More than five million citizens of Serbia are to vote Sunday in the country's first parliamentary election in three years. Soon after the election, Serbia's leaders will have to grapple with the future status of Kosovo Province, which has been under international control since 1999. VOA's Barry Wood reports from Belgrade there has been little discussion, during the campaign, of options for Kosovo's future.
In Serbia's election campaign, Kosovo is addressed mainly in terms of patriotism and national identity. Candidates say the province is the cradle of the Serbian nation and a center of its orthodox Christian church.
Any suggestion Kosovo and its 90 percent ethnic-Albanian population could become independent is rejected. But United Nations negotiators indicate they are likely to soon propose at least conditional independence for Kosovo.
Social Democratic Union Party leader Zarko Korac says there has been no rational discussion among candidates of how Serbia will react to the proposal for Kosovo's future.
"It is all symbolism. It is all political phrases," he said. "And there will be a very dear price to be paid after the election. [What should be] The biggest political problem in Serbia, actually, is figuring in this election campaign only symbolically."
Korac and his left-of-center electoral allies say Kosovo has been de-facto independent since NATO intervened in response to repression of the Albanian majority and drove Serbian troops out of the province.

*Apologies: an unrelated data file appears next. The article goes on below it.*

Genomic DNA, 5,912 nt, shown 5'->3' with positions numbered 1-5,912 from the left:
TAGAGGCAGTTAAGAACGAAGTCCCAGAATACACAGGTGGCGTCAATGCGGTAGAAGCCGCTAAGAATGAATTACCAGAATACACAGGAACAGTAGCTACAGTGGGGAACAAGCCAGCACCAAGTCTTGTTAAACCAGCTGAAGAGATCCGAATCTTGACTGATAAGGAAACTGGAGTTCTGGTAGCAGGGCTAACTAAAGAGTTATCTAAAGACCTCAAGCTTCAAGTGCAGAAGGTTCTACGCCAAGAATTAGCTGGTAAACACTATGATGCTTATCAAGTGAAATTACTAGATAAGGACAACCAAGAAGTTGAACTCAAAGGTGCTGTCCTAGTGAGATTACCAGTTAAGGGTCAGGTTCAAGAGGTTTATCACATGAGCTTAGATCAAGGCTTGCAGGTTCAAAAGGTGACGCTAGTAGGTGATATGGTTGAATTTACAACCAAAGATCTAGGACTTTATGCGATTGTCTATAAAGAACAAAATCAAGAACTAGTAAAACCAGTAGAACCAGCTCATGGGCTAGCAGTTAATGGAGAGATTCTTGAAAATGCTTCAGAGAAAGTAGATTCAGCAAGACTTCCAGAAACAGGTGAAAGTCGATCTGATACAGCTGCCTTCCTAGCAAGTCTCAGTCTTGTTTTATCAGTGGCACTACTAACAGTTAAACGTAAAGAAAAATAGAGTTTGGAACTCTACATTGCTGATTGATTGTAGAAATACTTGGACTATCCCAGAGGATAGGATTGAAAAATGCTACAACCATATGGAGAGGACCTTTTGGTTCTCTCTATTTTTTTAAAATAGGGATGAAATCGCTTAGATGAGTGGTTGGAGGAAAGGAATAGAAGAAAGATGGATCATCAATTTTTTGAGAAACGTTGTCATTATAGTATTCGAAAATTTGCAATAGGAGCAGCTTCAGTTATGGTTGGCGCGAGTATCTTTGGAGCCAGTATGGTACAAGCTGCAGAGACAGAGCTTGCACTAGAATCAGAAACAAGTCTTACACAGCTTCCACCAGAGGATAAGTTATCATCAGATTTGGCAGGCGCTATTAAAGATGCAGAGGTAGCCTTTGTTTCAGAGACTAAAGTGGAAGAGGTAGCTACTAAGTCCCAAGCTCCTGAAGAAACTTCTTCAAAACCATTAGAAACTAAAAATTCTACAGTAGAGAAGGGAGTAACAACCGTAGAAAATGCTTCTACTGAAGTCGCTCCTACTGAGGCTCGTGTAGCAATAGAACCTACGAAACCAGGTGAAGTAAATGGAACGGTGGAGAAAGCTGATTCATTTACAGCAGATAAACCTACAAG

Korac worries that the election will produce no clear winner and that incumbent Prime Minister Vojislav Kostunica could call for a national unity government that would include the ultra-nationalist radicals, who are expected to get up to 30 percent of the vote.
"And you [therefore] might have a very strange non-functional government that would serve only to boost Serbian nationalism and to reject western influences," he said. "That is my biggest fear."
Human rights activist Sonja Biserko also worries that Mr. Kostunica will turn to the right and embrace the Radicals in an effort to retain power.
"I think he [Kostunica] also showed [in this campaign] that his [Democratic Party of Serbia] is really this populist [nationalistic] party similar to the radicals and has nothing to do with a democratic option," she said.
Opinion surveys suggest that Mr. Kostunica's party will come third in the election with up to 20 percent of the vote.
Biserko says her biggest fear is that Mr. Kostunica will respond to the Kosovo status proposal by calling for the Serbian minority to leave the territory. The international proposal for Kosovo is likely to be presented to the major U.N. powers by the end of this month.